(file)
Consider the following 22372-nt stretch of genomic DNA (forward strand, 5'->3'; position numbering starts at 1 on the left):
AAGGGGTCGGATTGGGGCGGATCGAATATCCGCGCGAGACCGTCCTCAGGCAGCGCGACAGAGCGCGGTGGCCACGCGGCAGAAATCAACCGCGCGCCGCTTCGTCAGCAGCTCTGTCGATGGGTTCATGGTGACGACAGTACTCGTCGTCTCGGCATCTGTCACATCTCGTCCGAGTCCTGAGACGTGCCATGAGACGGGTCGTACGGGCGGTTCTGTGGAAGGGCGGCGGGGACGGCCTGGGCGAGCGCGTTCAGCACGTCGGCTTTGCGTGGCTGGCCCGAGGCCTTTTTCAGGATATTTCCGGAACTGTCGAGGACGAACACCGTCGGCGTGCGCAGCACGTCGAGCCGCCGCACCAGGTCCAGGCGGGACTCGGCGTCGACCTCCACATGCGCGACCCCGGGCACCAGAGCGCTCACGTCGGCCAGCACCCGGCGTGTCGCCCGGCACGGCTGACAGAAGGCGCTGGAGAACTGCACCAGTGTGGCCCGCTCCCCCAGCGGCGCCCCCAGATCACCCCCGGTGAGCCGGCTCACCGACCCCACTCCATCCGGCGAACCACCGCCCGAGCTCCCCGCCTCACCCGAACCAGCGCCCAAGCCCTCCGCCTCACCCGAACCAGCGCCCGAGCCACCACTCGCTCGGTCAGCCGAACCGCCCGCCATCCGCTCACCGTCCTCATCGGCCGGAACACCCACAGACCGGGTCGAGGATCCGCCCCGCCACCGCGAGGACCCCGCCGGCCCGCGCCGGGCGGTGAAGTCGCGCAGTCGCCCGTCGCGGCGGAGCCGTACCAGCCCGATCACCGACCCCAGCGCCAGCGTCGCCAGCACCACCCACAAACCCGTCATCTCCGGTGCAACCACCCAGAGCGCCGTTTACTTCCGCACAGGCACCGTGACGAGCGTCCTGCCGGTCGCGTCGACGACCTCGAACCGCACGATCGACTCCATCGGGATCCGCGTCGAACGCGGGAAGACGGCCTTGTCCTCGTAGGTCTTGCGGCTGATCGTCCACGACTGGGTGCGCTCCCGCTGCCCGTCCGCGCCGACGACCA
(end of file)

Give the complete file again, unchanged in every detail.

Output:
Consider the following 22372-nt stretch of genomic DNA (forward strand, 5'->3'; position numbering starts at 1 on the left):
AAGGGGTCGGATTGGGGCGGATCGAATATCCGCGCGAGACCGTCCTCAGGCAGCGCGACAGAGCGCGGTGGCCACGCGGCAGAAATCAACCGCGCGCCGCTTCGTCAGCAGCTCTGTCGATGGGTTCATGGTGACGACAGTACTCGTCGTCTCGGCATCTGTCACATCTCGTCCGAGTCCTGAGACGTGCCATGAGACGGGTCGTACGGGCGGTTCTGTGGAAGGGCGGCGGGGACGGCCTGGGCGAGCGCGTTCAGCACGTCGGCTTTGCGTGGCTGGCCCGAGGCCTTTTTCAGGATATTTCCGGAACTGTCGAGGACGAACACCGTCGGCGTGCGCAGCACGTCGAGCCGCCGCACCAGGTCCAGGCGGGACTCGGCGTCGACCTCCACATGCGCGACCCCGGGCACCAGAGCGCTCACGTCGGCCAGCACCCGGCGTGTCGCCCGGCACGGCTGACAGAAGGCGCTGGAGAACTGCACCAGTGTGGCCCGCTCCCCCAGCGGCGCCCCCAGATCACCCCCGGTGAGCCGGCTCACCGACCCCACTCCATCCGGCGAACCACCGCCCGAGCTCCCCGCCTCACCCGAACCAGCGCCCAAGCCCTCCGCCTCACCCGAACCAGCGCCCGAGCCACCACTCGCTCGGTCAGCCGAACCGCCCGCCATCCGCTCACCGTCCTCATCGGCCGGAACACCCACAGACCGGGTCGAGGATCCGCCCCGCCACCGCGAGGACCCCGCCGGCCCGCGCCGGGCGGTGAAGTCGCGCAGTCGCCCGTCGCGGCGGAGCCGTACCAGCCCGATCACCGACCCCAGCGCCAGCGTCGCCAGCACCACCCACAAACCCGTCATCTCCGGTGCAACCACCCAGAGCGCCGTTTACTTCCGCACAGGCACCGTGACGAGCGTCCTGCCGGTCGCGTCGACGACCTCGAACCGCACGATCGACTCCATCGGGATCCGCGTCGAACGCGGGAAGACGGCCTTGTCCTCGTAGGTCTTGCGGCTGATCGTCCACGACTGGGTGCGCTCCCGCTGCCCGTCCGCGCCGACGACCA